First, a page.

At the date of expropriation, the claimant was continuing to pay Shell the sum of $1,025 per month on account of rent for the Mill Bay Shell premises. Had the business been able to continue in operation, the lease would have expired on April 30, 1991. Assuming, as the board does, that a prospective purchaser would have required a lease in place and that the lease would have been renewed, the question becomes at what level of rent would it have been renewed. Any increase in rent would be reflected as a downward adjustment to maintainable earnings.

There does not appear to be any dispute over whether a rental increase would have occurred. The Peat Marwick Report on behalf of the claimant adjusted estimated maintainable earnings downward by $12,000 to reflect what it considered to be the potential rent increase. This represents a 100% increase in rental expense over what was incurred in the 1990 fiscal year. The Winterbottom Report, in reviewing that adjustment, considered the increase too high and suggested that a 25% increase, amounting to $3,000 annually, would more realistically have been negotiated in the circumstances. The Symes Report on behalf of the respondent made no mention of a rent adjustment and the respondent simply argued that there should be such an adjustment without attempting to quantify it. Testifying for the respondent, Mr. McIlmoyle suggested that several factors might have entered into the negotiation of a rent increase to the claimant. One was the growing profitability of the claimant's operation in which, he said, Shell would seek to share. Another was the upcoming negotiations with Nikka over Shell's own sublease of the service station property in which a rent increase could also be anticipated. A third was the prospective cost to upgrade the station environmentally which, if to be borne by Shell, the oil company would seek to have reflected in part in a higher rent to the claimant.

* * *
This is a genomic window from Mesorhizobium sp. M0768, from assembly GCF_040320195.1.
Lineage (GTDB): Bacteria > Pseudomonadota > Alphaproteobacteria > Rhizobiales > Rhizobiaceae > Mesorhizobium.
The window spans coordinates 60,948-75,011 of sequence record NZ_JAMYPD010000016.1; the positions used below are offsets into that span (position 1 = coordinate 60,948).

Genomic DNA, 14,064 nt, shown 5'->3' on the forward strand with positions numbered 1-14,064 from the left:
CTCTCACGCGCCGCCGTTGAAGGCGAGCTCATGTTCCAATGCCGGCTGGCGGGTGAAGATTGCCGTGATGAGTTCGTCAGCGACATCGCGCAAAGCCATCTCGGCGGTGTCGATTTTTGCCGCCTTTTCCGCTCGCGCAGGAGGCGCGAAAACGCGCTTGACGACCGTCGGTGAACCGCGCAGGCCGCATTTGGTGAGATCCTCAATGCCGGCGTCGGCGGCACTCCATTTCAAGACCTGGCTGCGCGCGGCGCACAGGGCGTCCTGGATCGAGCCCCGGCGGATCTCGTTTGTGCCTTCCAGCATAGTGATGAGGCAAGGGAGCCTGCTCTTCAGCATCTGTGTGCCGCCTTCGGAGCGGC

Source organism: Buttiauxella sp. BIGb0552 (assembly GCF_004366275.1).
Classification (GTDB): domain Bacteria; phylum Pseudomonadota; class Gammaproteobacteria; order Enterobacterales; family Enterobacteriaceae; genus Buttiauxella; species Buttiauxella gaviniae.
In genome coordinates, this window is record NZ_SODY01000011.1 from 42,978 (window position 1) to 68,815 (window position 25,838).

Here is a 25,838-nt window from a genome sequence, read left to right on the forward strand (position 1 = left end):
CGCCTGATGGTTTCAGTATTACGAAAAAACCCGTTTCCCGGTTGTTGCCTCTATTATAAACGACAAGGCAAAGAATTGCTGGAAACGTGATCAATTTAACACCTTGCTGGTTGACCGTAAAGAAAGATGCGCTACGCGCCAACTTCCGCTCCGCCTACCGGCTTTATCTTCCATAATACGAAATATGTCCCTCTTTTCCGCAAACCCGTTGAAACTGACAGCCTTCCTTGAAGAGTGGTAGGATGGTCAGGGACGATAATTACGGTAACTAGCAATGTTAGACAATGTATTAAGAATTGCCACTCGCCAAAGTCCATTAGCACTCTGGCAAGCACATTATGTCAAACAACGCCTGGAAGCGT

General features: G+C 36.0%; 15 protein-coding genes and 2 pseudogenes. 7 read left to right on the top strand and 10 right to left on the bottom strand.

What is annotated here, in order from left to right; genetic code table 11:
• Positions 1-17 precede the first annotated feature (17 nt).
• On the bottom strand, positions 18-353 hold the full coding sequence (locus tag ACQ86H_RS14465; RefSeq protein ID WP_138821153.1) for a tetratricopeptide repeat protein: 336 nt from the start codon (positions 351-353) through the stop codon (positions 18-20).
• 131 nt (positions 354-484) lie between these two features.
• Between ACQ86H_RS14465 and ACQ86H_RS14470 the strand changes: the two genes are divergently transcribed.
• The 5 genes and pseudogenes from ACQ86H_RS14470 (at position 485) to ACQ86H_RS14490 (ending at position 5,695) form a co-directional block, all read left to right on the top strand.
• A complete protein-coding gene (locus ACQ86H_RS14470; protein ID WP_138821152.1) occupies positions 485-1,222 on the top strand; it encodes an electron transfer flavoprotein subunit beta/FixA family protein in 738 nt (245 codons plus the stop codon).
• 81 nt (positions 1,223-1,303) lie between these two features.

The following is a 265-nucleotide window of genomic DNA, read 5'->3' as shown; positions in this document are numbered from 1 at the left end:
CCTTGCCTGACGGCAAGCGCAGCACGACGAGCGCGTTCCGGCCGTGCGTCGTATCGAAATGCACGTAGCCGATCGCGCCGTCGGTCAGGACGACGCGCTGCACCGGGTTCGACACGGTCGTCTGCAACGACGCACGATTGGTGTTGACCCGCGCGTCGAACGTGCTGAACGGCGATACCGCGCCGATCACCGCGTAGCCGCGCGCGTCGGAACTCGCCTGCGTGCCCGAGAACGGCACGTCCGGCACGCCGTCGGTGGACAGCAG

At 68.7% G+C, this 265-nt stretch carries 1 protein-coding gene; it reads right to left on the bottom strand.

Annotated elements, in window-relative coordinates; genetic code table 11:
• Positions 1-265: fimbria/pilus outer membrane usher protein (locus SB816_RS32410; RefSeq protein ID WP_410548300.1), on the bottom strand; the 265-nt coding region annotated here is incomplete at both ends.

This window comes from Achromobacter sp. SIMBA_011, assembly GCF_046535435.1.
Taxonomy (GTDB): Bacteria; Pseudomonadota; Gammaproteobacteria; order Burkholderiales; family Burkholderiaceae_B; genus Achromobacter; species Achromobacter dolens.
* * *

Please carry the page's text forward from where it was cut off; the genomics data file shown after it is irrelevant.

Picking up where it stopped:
The board accepts the relevance of the above factors and is of the view that, considering the modest rent which the claimant was paying in 1990, a rental increase on renewal of the lease would not reasonably have been less than 25%. Based upon the evidence before it, the board concludes that there should be a downward adjustment from maintainable earnings of $3,075 on account of rent.

5.5.5 The Performance Bonus

In the late 1980s when the claimant entered into her dealer sales contract, Shell had in place an incentive scheme whereby it paid to its dealers a bonus based upon volume increases in sales over an agreed minimum level. The claimant sold approximately 500,000 litres more of fuel in the 1989 calendar year compared with 1988. This was a substantial increase and Shell paid the claimant a bonus of $17,000. That bonus appears as revenue in the financial statements for the 1990 fiscal year and accounts for much of the large rise in net income from $45,009 in 1989 to $71,602 in 1990. The business valuers appear not to have identified this extraordinary item at the time they prepared their respective reports. The question is whether the bonus was sustainable or whether it should be deducted in arriving at maintainable earnings.

The claimant submits that the trend of fuel sales during the eleven months of operation in 1990 points to a further increase of perhaps 200,000 litres for that year had the station not closed. Accordingly, it is argued, some figure ought to be inserted into maintainable earnings acknowledging that the claimant would have had a bonus in the 1991 fiscal year but for the expropriation of her business. Moreover, Mr. Winterbottom in his expert testimony on behalf of the claimant expressed the view, based on his analysis of projected future sales, that the claimant would have been able to maintain earnings at or above the level achieved in 1990 even without receipt of the bonus.

Based largely on the evidence of Mr. McIlmoyle, the respondent submits that there was no guarantee that the bonus would continue to be paid as the threshold level was reset each year and the program ultimately dropped by Shell. Mr. Symes in his testimony said that, if he had been aware of the bonus component when he wrote his report, he would have adjusted maintainable earnings downward by deleting it.